Evaluation Study
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MDCT and radiography of wrist fractures: radiographic sensitivity and fracture patterns.

OBJECTIVE: The purpose of our study was to determine which wrist fractures are not prospectively diagnosed at radiography using CT as a gold standard and to identify specific fracture patterns.

MATERIALS AND METHODS: Through a search of radiology records from January 1 to December 31, 2005, 103 consecutive patients were identified as having radiographic and CT examinations of the wrist. After excluding incomplete or nondiagnostic examinations and those with a greater than 6-week interval between imaging studies, the final study group consisted of 61 wrist examinations in 60 patients. Two musculoskeletal radiologists and one emergency radiologist blindly reviewed CT examinations, and each bone (scaphoid, lunate, triquetrum, pisiform, trapezium, trapezoid, capitate, hamate, metacarpals, distal radius, distal ulna) was categorized as normal or fractured, with agreement reached by consensus. Each prospective radiographic report was categorized as either normal or fracture/equivocal for each osseous structure. Results were compared using the chi-square and Fisher's exact tests.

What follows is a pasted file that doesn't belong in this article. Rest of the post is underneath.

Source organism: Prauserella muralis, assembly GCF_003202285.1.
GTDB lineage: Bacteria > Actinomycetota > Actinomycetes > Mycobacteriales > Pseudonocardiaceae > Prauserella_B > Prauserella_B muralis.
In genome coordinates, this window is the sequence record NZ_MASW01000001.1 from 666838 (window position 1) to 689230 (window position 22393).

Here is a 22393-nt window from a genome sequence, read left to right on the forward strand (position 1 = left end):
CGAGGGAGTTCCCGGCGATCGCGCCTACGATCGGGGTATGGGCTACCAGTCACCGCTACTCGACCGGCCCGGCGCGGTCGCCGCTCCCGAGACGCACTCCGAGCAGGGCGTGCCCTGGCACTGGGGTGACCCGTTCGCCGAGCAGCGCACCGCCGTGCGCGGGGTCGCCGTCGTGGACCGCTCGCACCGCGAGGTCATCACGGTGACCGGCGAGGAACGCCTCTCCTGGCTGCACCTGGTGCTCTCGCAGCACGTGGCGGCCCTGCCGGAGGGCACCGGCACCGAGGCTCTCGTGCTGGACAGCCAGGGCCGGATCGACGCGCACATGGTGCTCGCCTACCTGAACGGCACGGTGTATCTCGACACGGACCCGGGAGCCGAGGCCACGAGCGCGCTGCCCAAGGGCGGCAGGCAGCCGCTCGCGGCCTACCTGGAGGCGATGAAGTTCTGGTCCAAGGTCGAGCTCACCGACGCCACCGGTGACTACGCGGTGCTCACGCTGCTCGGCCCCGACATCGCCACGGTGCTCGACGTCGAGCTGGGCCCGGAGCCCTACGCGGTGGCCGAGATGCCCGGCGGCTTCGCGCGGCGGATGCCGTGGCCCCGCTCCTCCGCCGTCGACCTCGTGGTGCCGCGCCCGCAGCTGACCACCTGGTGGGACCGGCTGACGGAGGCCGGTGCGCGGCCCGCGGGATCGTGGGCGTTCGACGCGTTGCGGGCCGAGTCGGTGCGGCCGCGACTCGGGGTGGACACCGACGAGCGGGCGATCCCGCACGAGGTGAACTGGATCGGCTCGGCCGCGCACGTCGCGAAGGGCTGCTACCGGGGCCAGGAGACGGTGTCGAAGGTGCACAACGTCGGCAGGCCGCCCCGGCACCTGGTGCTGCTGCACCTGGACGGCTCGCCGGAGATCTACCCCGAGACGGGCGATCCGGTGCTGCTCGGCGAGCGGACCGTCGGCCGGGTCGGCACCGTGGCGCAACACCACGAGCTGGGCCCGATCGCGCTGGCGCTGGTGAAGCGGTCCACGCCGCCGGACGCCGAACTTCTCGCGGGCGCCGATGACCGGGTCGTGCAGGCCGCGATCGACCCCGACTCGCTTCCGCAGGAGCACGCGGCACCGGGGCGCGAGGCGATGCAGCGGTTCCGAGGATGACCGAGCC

RESULTS: In the proximal carpal row, lunate and triquetrum fractures were often radiographically occult (0% and 20%, respectively, detected at radiography); whereas in the distal carpal row, trapezoid, capitate, and hamate fractures were often occult (0%, 0%, and 40% detected at radiography, respectively). Hamate fractures were significantly associated with metacarpal fractures, and distal radius fractures were associated with scaphoid and ulna fractures.

CONCLUSION: Thirty percent of wrist fractures were not prospectively diagnosed on radiography, suggesting that CT should be considered after a negative radiographic finding if clinically warranted. The location of a dorsal scaphoid avulsion fracture emphasizes the need for specific radiographic views or cross-sectional imaging for diagnosis.

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